Nigerian Worker Who Claims He Was Called A 'Chimpanzee' By His Colleague Awarded €30,000 For Racial Discrimination In Ireland

A Nigerian national who was called a chimpanzee and subjected to monkey noises by his team leader at work in Ireland has been awarded €30,000 for racial discrimination.


Victor Kings Oluebube, lost his race discrimination case against his employer last year.

At the Labour Court, deputy chairman Alan Haugh has ordered recruitment firm CPL Solutions Ltd, trading as Flexsource Recruitment, to pay €30,000 to Oluebube for racial discrimination under the Employment Equality Act.


At the time of the two alleged racist incidents, Mr Kings Oluebube was assigned by Dublin-based firm CPL Solutions Ltd to Kuehne & Nagel as a warehouse operative.


Mr Haugh ordered CPL Solutions to pay out the sum after finding that the firm “is vicariously liable for the harassment in question”.

Haugh stated that in regard to the serious nature of the harassment and the effects that it has had on Mr Kings Oluebube, the redress for Mr Kings Oluebube should be dissuasive and proportionate to the injury suffered by him.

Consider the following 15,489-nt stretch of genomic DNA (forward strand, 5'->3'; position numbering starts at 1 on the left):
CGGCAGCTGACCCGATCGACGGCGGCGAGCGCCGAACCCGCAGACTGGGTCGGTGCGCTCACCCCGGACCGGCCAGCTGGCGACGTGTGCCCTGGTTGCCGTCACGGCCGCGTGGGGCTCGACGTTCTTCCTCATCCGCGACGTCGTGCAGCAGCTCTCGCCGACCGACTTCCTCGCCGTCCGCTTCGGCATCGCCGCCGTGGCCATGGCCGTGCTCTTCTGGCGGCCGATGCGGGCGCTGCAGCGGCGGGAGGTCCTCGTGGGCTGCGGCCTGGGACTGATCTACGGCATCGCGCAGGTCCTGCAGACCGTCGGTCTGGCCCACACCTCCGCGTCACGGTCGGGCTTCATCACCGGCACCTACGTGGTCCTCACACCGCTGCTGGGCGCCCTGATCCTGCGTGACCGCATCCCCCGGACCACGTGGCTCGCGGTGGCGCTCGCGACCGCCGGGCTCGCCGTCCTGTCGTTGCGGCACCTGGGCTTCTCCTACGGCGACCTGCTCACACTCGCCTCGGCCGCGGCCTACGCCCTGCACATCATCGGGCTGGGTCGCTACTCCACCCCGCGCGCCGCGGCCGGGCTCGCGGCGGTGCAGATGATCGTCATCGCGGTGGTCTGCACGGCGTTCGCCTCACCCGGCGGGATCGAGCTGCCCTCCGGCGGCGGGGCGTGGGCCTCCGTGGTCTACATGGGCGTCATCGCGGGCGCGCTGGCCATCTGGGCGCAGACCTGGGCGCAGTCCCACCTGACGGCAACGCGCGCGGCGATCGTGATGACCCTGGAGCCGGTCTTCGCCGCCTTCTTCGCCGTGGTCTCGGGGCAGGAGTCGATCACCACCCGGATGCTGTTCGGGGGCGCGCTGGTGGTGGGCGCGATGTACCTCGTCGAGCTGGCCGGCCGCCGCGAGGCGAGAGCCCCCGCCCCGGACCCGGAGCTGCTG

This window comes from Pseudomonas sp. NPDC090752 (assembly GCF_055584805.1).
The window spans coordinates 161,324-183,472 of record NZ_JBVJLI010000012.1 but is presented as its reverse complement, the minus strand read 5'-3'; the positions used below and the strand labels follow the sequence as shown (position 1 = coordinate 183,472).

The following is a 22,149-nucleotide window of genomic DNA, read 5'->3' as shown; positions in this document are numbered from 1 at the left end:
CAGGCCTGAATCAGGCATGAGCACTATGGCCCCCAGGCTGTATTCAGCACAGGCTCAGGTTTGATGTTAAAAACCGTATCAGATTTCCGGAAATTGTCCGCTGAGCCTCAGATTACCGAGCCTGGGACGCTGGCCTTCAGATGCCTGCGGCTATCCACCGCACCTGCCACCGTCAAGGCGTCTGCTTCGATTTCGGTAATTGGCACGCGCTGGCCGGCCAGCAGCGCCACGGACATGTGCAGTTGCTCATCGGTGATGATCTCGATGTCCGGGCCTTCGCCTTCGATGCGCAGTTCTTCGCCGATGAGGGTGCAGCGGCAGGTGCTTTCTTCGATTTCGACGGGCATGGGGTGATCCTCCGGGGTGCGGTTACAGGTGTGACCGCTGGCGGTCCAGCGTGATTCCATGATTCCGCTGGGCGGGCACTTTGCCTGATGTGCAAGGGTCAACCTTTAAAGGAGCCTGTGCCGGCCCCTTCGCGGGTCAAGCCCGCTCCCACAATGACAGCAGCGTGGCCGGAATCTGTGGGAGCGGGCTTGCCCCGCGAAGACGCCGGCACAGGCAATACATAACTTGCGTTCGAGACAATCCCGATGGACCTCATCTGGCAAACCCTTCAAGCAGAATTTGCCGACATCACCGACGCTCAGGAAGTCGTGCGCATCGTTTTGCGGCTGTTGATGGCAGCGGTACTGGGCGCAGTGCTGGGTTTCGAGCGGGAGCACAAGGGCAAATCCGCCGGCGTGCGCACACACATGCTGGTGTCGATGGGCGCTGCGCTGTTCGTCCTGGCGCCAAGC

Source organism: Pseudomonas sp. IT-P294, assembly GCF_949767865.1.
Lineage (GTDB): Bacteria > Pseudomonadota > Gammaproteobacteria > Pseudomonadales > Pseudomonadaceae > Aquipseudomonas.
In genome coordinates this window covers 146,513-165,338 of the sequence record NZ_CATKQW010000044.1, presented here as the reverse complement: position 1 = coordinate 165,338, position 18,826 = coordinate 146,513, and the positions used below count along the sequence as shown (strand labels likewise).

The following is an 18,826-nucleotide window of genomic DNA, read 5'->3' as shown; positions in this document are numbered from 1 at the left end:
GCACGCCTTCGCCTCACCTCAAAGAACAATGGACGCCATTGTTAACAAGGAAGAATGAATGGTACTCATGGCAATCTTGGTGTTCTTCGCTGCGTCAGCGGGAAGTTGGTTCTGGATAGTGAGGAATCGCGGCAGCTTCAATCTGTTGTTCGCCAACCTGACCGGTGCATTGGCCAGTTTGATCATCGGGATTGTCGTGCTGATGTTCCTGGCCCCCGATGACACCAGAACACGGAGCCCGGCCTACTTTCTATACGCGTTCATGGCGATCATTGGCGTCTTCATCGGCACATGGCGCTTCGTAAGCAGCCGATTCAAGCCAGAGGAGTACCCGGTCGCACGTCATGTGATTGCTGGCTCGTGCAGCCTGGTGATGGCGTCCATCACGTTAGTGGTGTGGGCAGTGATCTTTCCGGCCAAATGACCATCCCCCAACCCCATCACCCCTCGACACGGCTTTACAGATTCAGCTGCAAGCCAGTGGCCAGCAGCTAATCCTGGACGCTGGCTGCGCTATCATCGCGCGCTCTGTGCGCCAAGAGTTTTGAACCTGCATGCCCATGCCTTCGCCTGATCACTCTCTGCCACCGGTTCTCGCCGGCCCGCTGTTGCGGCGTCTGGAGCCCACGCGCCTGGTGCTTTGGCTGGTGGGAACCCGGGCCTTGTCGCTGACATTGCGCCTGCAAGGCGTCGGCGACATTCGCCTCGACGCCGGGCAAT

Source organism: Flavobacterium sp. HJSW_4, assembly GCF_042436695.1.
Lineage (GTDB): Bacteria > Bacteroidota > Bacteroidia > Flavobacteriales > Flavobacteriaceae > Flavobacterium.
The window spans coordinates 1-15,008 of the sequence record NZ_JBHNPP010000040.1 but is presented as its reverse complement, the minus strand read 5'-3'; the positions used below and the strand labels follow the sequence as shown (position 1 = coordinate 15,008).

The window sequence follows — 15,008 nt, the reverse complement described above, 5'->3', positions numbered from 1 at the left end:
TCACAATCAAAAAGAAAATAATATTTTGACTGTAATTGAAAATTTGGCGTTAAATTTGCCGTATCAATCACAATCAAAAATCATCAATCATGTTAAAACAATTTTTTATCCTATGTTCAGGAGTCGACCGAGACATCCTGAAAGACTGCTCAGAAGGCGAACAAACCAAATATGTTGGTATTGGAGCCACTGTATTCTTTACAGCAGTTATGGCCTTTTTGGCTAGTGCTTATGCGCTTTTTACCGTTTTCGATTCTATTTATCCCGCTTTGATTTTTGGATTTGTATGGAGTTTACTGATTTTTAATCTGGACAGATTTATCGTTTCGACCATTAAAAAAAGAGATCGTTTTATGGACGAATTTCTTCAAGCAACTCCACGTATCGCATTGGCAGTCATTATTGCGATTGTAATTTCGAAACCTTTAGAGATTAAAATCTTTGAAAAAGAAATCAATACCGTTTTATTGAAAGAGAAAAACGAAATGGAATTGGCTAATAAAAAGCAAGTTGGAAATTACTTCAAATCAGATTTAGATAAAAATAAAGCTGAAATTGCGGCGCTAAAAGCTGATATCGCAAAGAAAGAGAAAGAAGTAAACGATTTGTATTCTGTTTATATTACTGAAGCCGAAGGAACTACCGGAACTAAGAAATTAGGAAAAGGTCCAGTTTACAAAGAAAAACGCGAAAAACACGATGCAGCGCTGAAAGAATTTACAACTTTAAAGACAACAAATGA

The €30,000 award is equivalent to approximately 63 weeks’ gross pay.


Mr Haugh said CPL Solutions was not able to avail of legal defences to racial harassment under the Employment Equality Acts after evidence was heard that no steps were taken to reverse the effects of the racial harassment experienced by Mr Kings Oluebube.

Mr Haugh also stated that CPL Solutions was not able to avail of a separate defence to the discrimination claim due to what the Labour Court described as the employer’s “very unsophisticated bullying and harassment policy" and to "the ad hoc approach" adopted by a Flexsource staff member to the investigation of the Mr Kings Oluebube's allegations.


The decision by the Labour Court reverses an earlier ruling by the Workplace Relations Commission (WRC) which dismissed Mr Kings Oluebube's claim for racial discrimination.


The WRC adjudicator in June 2020 found that CPL Solutions was able to avail of a defence under the Employment Equality Acts by showing that it took steps to reverse the effects of the harassment and to prevent a recurrence.

Post a Comment